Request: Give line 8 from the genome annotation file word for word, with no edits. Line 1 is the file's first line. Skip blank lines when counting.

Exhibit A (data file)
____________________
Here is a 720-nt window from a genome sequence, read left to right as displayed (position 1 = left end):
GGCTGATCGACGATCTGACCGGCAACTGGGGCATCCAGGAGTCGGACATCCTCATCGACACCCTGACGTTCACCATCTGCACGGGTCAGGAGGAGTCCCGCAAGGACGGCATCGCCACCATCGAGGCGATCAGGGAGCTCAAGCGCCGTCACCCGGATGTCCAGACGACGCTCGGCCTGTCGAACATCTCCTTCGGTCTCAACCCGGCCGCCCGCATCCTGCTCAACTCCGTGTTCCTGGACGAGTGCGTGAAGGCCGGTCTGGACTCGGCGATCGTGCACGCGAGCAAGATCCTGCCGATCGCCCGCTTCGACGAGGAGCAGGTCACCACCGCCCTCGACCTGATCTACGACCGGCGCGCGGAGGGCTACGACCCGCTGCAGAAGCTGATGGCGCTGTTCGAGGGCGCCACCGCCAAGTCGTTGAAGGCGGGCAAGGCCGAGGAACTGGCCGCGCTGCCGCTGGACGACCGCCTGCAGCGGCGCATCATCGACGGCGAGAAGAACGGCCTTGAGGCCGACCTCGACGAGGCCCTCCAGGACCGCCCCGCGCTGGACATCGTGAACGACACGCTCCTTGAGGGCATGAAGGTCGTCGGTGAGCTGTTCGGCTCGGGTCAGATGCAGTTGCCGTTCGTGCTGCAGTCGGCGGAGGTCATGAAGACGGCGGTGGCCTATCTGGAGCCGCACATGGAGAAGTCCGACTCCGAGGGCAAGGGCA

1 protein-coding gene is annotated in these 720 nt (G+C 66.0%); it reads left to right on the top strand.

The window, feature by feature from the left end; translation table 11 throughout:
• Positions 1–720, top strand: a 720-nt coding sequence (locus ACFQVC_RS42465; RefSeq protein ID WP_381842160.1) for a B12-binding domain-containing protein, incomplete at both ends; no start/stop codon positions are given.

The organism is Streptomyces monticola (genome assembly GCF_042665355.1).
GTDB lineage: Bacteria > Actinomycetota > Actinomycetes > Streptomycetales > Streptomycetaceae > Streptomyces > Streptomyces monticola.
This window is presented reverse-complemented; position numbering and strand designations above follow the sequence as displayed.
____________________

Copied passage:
This window is presented reverse-complemented; position numbering and strand designations above follow the sequence as displayed.